Excessive Drooling as Parkinson’s Advances Not Tied to DBS in Study

Margarida Maia, PhD avatar

by Margarida Maia, PhD |

Share this article:

Share article via email
This illustration shows two people studying an oversized human brain.

Deep brain stimulation (DBS) may not put people with advanced Parkinson’s disease at a greater risk of excessive drooling, a common non-motor symptom also known as sialorrhea, according to a yearslong study of patients by researchers in Italy.

Male sex, difficulty swallowing (dysphagia), and more severe disease, however, were found to be risk factors for sialorrhea.

“This is relevant information that expands our knowledge about the impact of DBS on [Parkinson’s] non-motor symptoms,” the researchers wrote.

The study, “STN-DBS does not increase the risk of sialorrhea in patients with advanced Parkinson’s disease,” was published as a brief communication in the journal npj Parkinson’s Disease.

Recommended Reading
NeuroNation | Parkinson's News Today | illustration of people looking at tablet

App for Voice ‘Games’ May Aid At-home Speech Therapy Practice

Parkinson’s is mainly marked by motor symptoms such as involuntary tremor (shaking), stiff muscles, and slow movement, but patients also experience a range of non-motor symptoms that can include mood changes and memory loss as well as excessive drooling.

Treatments to ease both these types of symptoms include medication and non-pharmaceutical approaches.

One such approach is a type of surgery called deep brain stimulation (DBS). It involves placing one or more small wires in specific areas of one or both sides of the brain. The wires are clamped to a pulse generator that is inserted into the chest wall. The pulse generator produces a mild electric current that runs through the wires to stimulate areas of the brain affected by Parkinson’s. 

There have been reports that DBS may cause sialorrhea and dysphagia as side effects. However, it remains unclear whether these are indeed side effects of DBS or the result of advancing disease.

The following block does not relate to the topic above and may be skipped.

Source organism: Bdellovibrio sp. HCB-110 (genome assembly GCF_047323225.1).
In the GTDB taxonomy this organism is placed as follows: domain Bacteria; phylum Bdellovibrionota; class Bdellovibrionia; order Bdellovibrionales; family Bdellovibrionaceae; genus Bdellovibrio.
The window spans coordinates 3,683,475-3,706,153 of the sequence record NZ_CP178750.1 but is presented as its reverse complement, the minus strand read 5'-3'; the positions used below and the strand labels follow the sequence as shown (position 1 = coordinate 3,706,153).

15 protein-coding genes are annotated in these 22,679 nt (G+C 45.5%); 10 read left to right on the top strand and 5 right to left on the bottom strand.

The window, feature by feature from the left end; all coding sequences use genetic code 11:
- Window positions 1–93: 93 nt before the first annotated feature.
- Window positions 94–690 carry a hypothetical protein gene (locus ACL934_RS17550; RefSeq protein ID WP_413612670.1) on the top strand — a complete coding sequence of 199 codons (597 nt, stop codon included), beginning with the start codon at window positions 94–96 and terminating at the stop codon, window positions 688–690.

Researchers looked at the medical records of 132 people with advanced Parkinson’s to find how many developed sialorrhea following DBS or while being treated with medication.

Of these patients, 88 (66.7%) received DBS on both sides of the brain and 44 (33.3%) were on medical treatment. Disease duration for the DBS group was a mean of 12.5 years, and 12 years for the medicine group.

At the study’s beginning, the two groups had progressed to a similar disease stage, as measured by the Hoehn and Yahr scale: a mean of 3 points in the DBS group and 2.7 points in medicine group. No significant group differences were seen between patients with sialorrhea (19.3% DBS vs. 11.4% medicine) and dysphagia (9.1% vs. 6.8%).

Both groups were taking a similar levodopa equivalent daily dose.

Patients who underwent DBS were followed for a mean 3.3 years longer than those who continued taking medication (7.9 vs. 4.6 years). During that time, 24 (27.2%) DBS patients and seven (15.9%) on medication developed sialorrhea.

When the researchers adjusted these data to account for differences in follow-up time, they found no significant difference between the two groups (49.2 vs. 43.7 new cases of sialorrhea per 1,000 person-years).

In evaluating risk factors, the team found that men were 60% more likely to develop sialorrhea. Dysphagia increased the risk of sialorrhea by 3.5 times, and a higher Hoehn and Yahr stage — representing more severe disease — by 2.6 times.

This study’s “main finding is that the incidence rate of sialorrhea did not significantly differ between the groups of patients with and without DBS in the long-term follow up,” the researchers concluded.

“All these findings support the hypothesis that sialorrhea is a consequence of the underlying neurodegenerative disease, regardless of DBS,” they added.

Your Parkinson’s Community

Woman laying down illustration

Visit the Parkinson’s News Today forums to connect with others in the Parkinson’s community.

View Forums